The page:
Load up the Range Rover, Tarquin – we’re off to Cornwall!


F. Scott Fitzgerald: “The rich are different than you and me.”                                                                                   Ernest Hemingway: “Yes, they have more money.”

I should have known better, I really should. There, in the contents section of the Style magazine that accompanies the Sunday Times, was an article entitled ‘Go West: Why Cornwall is our coolest county’. The fact that it was sandwiched between articles on ‘Sloane Ravers – The New Party Posse’ and ‘AA Gill on How to Wear Sunglasses’ (I’d always assumed you just balanced them on your nose and ears but apparently, if you’re posh, there’s much more to it) should have been sufficient warning. But no, I had to go and read the article anyway, with predictable, blood pressure-raising results.

So apparently, ‘For the new breed of wealthy holiday-maker, Cornwall is now de-rigueur.’ Wealthy visitors are drawn to our corner of the world by chi-chi hotels, haute cuisine and a desire to re-live the halcyon holidays of their childhoods. Seaside holidays are terribly fashionable in a retro and doubtless slightly ironic way at the moment, but these are not like the ones you and I remember. These are seaside holidays in 10,000 pound a week serviced houses (with personal chefs) or luxury boutique hotels, complete with an ‘adventure butler’ to arrange quirky activities for you to brag about at Chelsea dinner parties when you get home. If you have your own second (or third or fourth) home in Cornwall, it will, of course, have ‘monogrammed linen, cinema room and a heated pool by the beach’. And you will go to the same hotels and restaurants as all the other DFLs (Down from London) while you’re here. Have you noticed, by the way, that there appears to be a checklist of hotels and restaurants that journalists are obliged to mention when writing about Cornwall? Watergate Bay, Tresanton, Idle Rocks, Scarlet, Nathan Outlaw, Jamie Oliver, Rick Stein. Check, check and check again. Yup, they’re all here. Full (bijou, waterfront views) house.

I was so irritated by the article that I immediately sat down to write a blog post, but then I paused. Was I walking into a cleverly laid trap? This must surely be a spoof, packed as it is with clichés and cardboard cut-out characters. Home-county hooray Henries and Henriettas roaring around Cornish country lanes in their Range Rovers, all the while bemoaning the lack of a Waitrose delivery service but jolly excited to be going to the Veuve Cliquot sponsored ‘Polo on the Beach’ at Watergate Bay. As satire, it would have been brilliant. But then I noticed that it is full of quotes from real people and I realised with horror that it was actually serious.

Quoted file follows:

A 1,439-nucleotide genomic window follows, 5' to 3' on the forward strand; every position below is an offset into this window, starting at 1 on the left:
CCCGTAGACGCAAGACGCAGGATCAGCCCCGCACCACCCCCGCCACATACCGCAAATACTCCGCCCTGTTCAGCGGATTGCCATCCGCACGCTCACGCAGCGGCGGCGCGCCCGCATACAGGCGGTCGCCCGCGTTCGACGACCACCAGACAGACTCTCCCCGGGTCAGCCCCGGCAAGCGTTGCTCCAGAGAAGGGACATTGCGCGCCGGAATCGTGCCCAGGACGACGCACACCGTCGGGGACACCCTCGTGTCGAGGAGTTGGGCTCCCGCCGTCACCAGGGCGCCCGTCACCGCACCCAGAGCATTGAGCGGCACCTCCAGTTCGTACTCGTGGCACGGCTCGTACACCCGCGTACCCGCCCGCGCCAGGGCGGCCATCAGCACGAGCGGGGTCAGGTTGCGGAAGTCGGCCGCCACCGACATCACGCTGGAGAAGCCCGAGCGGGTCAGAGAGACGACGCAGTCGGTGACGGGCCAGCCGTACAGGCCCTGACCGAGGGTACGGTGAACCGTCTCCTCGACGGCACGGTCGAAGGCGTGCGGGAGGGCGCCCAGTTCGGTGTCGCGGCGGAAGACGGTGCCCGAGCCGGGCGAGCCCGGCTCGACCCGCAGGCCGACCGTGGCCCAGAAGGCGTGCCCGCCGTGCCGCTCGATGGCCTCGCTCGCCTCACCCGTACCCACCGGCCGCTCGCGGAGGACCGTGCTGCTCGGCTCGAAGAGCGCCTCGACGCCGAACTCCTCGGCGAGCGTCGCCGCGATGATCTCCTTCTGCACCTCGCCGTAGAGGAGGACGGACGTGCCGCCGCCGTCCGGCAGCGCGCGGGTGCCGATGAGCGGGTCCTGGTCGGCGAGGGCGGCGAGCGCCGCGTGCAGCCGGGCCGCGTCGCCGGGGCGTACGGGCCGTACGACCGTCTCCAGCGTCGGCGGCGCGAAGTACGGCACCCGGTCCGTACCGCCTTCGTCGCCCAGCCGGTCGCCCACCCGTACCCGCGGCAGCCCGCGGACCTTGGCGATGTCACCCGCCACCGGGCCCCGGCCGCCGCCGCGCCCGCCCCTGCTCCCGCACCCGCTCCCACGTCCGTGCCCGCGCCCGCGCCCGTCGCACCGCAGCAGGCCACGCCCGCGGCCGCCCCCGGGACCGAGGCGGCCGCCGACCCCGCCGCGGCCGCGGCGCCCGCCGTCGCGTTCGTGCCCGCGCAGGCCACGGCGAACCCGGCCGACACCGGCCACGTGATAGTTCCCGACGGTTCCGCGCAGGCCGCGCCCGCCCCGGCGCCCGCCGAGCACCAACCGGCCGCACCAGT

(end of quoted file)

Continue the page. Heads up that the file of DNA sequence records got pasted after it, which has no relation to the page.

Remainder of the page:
So this is where I launch into a rant about the iniquities of second homers and the hypocrisy of spending tens of thousands of pounds a week in pursuit of the ‘simple’ joys of a seaside holiday, right? Well actually, I detect something much more sinister lurking below the surface. In the article, the director of an upmarket estate agency describes Cornwall as a ‘playground’. Think about that for a minute. Isn’t a playground somewhere children go to amuse themselves? The rich, it seems, view the world as a series of playgrounds which they move between during the year. Places exist only as backdrops for their playing and partying, with the locals providing the colour and, of course, the discrete, waited-upon-hand-and-foot service which is so essential to getting ‘back to basics’. The head of Visit Cornwall (the Cornish Tourist board) appears to concur: “Nowadays the top-end holiday-maker might have a week in the Seychelles, a week skiing and a week in Cornwall.” So there you have it. Cornwall is just another name on the list of playgrounds for the wealthy to enjoy. Even more alarmingly, those who are responsible for selling Cornwall as a visitor destination seem to agree.

But spare a thought for these poor little rich people. It’s not easy being affluent in 2013, apparently. 40 or 50 years ago, the newly rich didn’t have to pretend that they were after anything other than a good time. They could drive their gold plated Rolls Royces and frolic in baths of champagne with an “I’ve got loads of money and if you don’t like how I spend it you can get stuffed” attitude. Now though, it’s imperative to be tastefully rich, and that is such hard work. These people abhor old-fashioned vulgarity, they want to get ‘back to basics’, they crave ‘authenticity’.